Unexpected Danger on the Lulu City Trail

By Cecilia Travis

Avalanche! Even reading about avalanches spooks me. Now that my bone doctor has advised me not to downhill ski anymore, I get pretty desperate for winter-in-the-forest experiences, but I comb the guidebooks for information on avalanche danger before choosing an outing for the two of us.

Trobe on the Trail

Trobe on the Lulu City Trail © Cecilia Travis

My husband, Trobe, has never done cross-country skiing, but will gamely don snowshoes to accompany me, at least for a short while. He is fourteen years older than I and less eager to hit the snowy trails and certainly doesn’t care to go anywhere likely to have avalanches.

According to our guide books, the Lulu City Trail on the west side of Rocky Mountain National Park would provide just the sort of level snowshoe hike we wanted. There is an avalanche-prone slope 1.8 miles in, but I knew we wouldn’t get that far.

I had hiked the trail some ten or more years before in the summer and remembered it as an easy trail that followed along a stream to some old buildings and to what was left of the abandoned mining town, Lulu City. One guidebook described it as “easiest.” Obviously, a good, safe choice.

To get to the trailhead, we drove over Berthoud Pass, through Granby, past Grand Lake and finally into the west entrance of Rocky Mountain National Park. It was a good snow year and high banks of snow cradled the road.

Snowy Lulu City Trail

Snowy start to Lulu City Trail © Cecilia Travis

The trailhead parking lot was surrounded by deep snow, but the trail was so packed down by multiple hikers, we decided to use our Stable-icers™ instead of the snowshoes. This made Trobe happy, because he doesn’t trust his balance on snowshoes, whereas hiking with rubber tread and studs fastened to our boots is just like regular hiking.

Once strapped into our Stable-icers™, we headed out through the trees. About fifteen minutes in, the trail slanted up sharply along one side of the valley and even with our spiked footgear, balance became a bit challenging. But the trail leveled and then descended gradually out into an open area dotted with trees. We could see the mountains on either side of the valley, and I was looking forward to photographing the guidebook-promised view of the Never Summer Range to the north.

As we trudged along this easy path, I noticed numerous “post holes” where other hikers had stepped off the narrow packed trail and sunk deeply into the snow. In one place, I could see signs that someone had gone off the trail for a bit and then returned to it, but I didn’t give that much attention. I was busy trying to compose photographs that would convey this peaceful winter experience.

After about half a mile, Trobe announced that he thought he should start back. Wanting a little time alone in the woods and still hoping for that view of the Never Summers, I said I would go a little farther to a spot I had noted on the topo map (well short of the avalanche area) and then turn back to join him. I continued north as the trail dropped down to the snow-banked stream.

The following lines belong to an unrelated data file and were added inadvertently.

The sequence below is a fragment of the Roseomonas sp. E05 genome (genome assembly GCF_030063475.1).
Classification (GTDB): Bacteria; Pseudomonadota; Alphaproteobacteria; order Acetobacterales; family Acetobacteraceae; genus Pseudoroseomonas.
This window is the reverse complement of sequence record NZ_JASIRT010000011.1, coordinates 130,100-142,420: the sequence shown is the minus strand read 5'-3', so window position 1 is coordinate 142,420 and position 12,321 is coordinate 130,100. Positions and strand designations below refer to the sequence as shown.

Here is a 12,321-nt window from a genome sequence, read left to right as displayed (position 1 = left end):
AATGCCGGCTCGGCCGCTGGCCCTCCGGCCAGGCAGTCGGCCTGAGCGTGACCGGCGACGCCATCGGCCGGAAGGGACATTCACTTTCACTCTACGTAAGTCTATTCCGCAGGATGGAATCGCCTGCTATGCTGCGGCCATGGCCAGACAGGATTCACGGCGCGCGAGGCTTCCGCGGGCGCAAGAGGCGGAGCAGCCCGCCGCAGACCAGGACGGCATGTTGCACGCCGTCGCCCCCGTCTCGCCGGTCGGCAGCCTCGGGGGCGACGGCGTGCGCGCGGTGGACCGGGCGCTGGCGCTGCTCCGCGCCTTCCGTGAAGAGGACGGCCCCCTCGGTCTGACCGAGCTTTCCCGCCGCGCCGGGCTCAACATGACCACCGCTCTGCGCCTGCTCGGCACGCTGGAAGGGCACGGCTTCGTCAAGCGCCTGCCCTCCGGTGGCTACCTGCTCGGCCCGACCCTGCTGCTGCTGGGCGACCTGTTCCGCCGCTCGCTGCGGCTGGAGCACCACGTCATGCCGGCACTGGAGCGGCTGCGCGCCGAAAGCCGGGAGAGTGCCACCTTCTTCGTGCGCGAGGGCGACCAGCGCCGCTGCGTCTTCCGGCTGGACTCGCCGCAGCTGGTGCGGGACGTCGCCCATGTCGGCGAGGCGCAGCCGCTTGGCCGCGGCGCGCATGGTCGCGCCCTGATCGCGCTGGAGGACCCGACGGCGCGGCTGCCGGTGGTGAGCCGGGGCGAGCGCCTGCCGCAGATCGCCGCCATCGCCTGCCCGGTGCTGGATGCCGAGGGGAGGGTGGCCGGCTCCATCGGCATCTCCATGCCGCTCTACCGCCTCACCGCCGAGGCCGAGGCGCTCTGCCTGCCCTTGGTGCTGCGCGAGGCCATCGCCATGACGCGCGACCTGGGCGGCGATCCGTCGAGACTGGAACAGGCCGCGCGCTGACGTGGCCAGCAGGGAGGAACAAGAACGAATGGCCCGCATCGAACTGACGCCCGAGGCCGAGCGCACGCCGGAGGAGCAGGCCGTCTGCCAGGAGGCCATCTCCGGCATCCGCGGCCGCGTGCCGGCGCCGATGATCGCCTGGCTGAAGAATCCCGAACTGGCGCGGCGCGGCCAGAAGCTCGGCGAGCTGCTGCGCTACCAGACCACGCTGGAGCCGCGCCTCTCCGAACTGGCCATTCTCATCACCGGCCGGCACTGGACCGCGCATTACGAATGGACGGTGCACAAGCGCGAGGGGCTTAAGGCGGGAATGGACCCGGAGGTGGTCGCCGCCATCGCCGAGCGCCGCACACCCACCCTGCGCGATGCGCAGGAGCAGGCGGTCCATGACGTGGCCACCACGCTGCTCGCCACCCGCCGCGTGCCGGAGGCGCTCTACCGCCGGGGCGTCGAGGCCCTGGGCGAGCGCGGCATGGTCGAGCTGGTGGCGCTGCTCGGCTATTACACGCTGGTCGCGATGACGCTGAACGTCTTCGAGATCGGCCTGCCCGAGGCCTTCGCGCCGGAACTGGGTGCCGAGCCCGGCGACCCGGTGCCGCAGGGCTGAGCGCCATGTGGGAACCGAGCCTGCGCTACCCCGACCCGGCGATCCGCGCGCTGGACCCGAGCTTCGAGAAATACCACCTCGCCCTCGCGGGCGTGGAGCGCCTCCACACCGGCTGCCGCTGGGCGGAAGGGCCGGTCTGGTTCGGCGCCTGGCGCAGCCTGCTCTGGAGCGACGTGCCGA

Moose Trail

A Trail of Moose Tracks © Cecilia Travis

On the far side of the stream I noticed a deep trail of tracks going down to the water. A large animal had gone into the stream, walked the streambed for a while and then left it again. The snow was deep, the tracks were narrow and there is only one animal that could have left such a trail – a moose!

Much as I would love to photograph one, I am almost as afraid of moose as I am of avalanches. As I was growing up, my family made many visits to my Montana aunt and uncle, who regaled us with scary moose and bear stories. Have you heard the one about the moose that flattened a Volkswagen Beetle? However, this was winter, not the rutting season when moose just go nuts, or when they have babies and are even more dangerous. Maybe the tracks were old. Still, it seemed a good idea to forget the Never Summers and start back.

I love walking in the woods alone with stories of the wild things spread out before me in the snow. Heading back, I started paying attention to the animal sign I had missed on my way in. The fresh squirrel-chewed pine cones, little mouse trails, the flattened bedding site with broken branches and fresh (Whoa! Fresh!) moose droppings.

Not on the other side of the stream, but right by the trail. Right where I was standing.

Moose tract & ski pole

Moose Track with Ski Pole © Cecilia Travis

That was when I realized that the “post holes” were actually deep moose tracks where the heavy animal had sunk into the snow. The trail I had seen going off trail for a bit turned out to be moose as well. Even that extraordinarily tall animal had been more comfortable walking along the trail rather than wading almost belly deep in snow. As best I could, while looking over my shoulder for moose, I photographed the tracks and droppings. I had to step carefully because anywhere off the top of the narrow packed trail, the snow was soft and deep.

And that of course was the problem. Warnings about moose encounters advise one to get behind big rocks or trees. But since I was not wearing snowshoes I could not have left the trail. The moose and I would be sharing that narrow path and maybe the moose would not choose to change course. Had I met a moose, I would not have been able to evade it.

In spite of constantly scanning the valley, I never did see a moose (or an avalanche). I made it safely back to the car and Trobe, who had not noticed the moose sign. He had enjoyed a tranquil, worry-free stroll though the snowy woods, oblivious to possible dangers from moose or avalanches. But for me, what had been a short hike out was a long way back!